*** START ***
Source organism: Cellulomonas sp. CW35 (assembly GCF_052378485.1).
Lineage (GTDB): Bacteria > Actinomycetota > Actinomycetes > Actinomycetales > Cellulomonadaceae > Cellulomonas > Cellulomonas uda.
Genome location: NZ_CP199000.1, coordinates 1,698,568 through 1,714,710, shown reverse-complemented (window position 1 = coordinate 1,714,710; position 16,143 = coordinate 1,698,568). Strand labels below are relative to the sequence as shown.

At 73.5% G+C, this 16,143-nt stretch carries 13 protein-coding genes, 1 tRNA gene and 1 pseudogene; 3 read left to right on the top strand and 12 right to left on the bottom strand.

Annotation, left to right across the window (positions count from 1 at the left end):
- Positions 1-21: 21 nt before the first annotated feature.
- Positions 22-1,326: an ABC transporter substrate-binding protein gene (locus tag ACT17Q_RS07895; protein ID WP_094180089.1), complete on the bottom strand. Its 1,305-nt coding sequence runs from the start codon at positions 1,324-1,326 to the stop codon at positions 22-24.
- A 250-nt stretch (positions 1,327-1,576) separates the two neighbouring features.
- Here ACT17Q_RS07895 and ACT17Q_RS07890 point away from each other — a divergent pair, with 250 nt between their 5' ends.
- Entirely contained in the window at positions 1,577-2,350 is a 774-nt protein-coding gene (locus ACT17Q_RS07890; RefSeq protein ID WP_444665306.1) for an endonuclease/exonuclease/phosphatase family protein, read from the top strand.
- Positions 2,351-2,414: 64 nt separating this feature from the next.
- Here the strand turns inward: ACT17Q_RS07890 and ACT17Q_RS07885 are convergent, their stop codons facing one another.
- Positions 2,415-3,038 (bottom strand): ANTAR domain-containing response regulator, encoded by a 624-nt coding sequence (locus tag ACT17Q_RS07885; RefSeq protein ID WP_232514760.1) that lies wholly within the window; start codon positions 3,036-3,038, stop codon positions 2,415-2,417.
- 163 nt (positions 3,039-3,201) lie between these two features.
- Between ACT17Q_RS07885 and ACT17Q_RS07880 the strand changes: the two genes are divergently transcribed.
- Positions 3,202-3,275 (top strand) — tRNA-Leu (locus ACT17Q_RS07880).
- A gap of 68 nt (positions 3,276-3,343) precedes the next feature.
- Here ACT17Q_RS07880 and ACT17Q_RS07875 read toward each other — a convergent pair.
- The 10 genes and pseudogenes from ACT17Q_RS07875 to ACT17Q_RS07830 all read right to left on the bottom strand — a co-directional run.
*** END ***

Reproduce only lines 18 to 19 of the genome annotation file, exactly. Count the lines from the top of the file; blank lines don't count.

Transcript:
- Here ACT17Q_RS07880 and ACT17Q_RS07875 read toward each other — a convergent pair.
- The 10 genes and pseudogenes from ACT17Q_RS07875 to ACT17Q_RS07830 all read right to left on the bottom strand — a co-directional run.